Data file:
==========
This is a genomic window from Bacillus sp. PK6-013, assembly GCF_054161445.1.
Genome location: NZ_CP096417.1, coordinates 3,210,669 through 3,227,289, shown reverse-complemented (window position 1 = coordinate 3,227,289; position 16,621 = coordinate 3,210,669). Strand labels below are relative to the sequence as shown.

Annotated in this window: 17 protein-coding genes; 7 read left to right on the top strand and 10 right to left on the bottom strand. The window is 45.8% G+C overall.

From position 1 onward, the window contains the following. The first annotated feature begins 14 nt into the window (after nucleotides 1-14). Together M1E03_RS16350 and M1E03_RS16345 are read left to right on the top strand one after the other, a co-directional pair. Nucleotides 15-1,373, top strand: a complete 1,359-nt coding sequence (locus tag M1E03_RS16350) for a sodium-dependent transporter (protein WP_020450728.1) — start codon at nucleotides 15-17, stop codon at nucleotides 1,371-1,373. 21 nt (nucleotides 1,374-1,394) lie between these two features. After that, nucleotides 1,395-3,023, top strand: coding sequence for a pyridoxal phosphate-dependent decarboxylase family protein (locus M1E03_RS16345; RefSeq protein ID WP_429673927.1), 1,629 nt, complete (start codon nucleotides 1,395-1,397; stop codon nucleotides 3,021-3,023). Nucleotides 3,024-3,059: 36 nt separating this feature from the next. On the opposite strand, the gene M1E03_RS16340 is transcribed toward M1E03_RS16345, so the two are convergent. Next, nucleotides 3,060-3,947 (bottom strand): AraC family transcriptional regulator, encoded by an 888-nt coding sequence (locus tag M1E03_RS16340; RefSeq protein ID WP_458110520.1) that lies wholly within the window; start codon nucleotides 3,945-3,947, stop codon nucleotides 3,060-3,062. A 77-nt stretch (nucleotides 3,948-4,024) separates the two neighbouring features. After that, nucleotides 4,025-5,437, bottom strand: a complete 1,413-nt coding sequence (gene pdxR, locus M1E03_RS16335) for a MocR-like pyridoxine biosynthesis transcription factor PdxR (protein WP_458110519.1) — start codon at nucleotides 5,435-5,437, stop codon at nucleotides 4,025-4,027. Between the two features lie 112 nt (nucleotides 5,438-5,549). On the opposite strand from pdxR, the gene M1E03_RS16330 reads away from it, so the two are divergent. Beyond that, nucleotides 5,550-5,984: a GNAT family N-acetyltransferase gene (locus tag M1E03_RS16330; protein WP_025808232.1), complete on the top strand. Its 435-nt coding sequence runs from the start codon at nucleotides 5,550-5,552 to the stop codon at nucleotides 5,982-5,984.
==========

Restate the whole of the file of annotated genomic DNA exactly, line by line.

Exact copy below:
This is a genomic window from Bacillus sp. PK6-013, assembly GCF_054161445.1.
Genome location: NZ_CP096417.1, coordinates 3,210,669 through 3,227,289, shown reverse-complemented (window position 1 = coordinate 3,227,289; position 16,621 = coordinate 3,210,669). Strand labels below are relative to the sequence as shown.

Annotated in this window: 17 protein-coding genes; 7 read left to right on the top strand and 10 right to left on the bottom strand. The window is 45.8% G+C overall.

From position 1 onward, the window contains the following. The first annotated feature begins 14 nt into the window (after nucleotides 1-14). Together M1E03_RS16350 and M1E03_RS16345 are read left to right on the top strand one after the other, a co-directional pair. Nucleotides 15-1,373, top strand: a complete 1,359-nt coding sequence (locus tag M1E03_RS16350) for a sodium-dependent transporter (protein WP_020450728.1) — start codon at nucleotides 15-17, stop codon at nucleotides 1,371-1,373. 21 nt (nucleotides 1,374-1,394) lie between these two features. After that, nucleotides 1,395-3,023, top strand: coding sequence for a pyridoxal phosphate-dependent decarboxylase family protein (locus M1E03_RS16345; RefSeq protein ID WP_429673927.1), 1,629 nt, complete (start codon nucleotides 1,395-1,397; stop codon nucleotides 3,021-3,023). Nucleotides 3,024-3,059: 36 nt separating this feature from the next. On the opposite strand, the gene M1E03_RS16340 is transcribed toward M1E03_RS16345, so the two are convergent. Next, nucleotides 3,060-3,947 (bottom strand): AraC family transcriptional regulator, encoded by an 888-nt coding sequence (locus tag M1E03_RS16340; RefSeq protein ID WP_458110520.1) that lies wholly within the window; start codon nucleotides 3,945-3,947, stop codon nucleotides 3,060-3,062. A 77-nt stretch (nucleotides 3,948-4,024) separates the two neighbouring features. After that, nucleotides 4,025-5,437, bottom strand: a complete 1,413-nt coding sequence (gene pdxR, locus M1E03_RS16335) for a MocR-like pyridoxine biosynthesis transcription factor PdxR (protein WP_458110519.1) — start codon at nucleotides 5,435-5,437, stop codon at nucleotides 4,025-4,027. Between the two features lie 112 nt (nucleotides 5,438-5,549). On the opposite strand from pdxR, the gene M1E03_RS16330 reads away from it, so the two are divergent. Beyond that, nucleotides 5,550-5,984: a GNAT family N-acetyltransferase gene (locus tag M1E03_RS16330; protein WP_025808232.1), complete on the top strand. Its 435-nt coding sequence runs from the start codon at nucleotides 5,550-5,552 to the stop codon at nucleotides 5,982-5,984.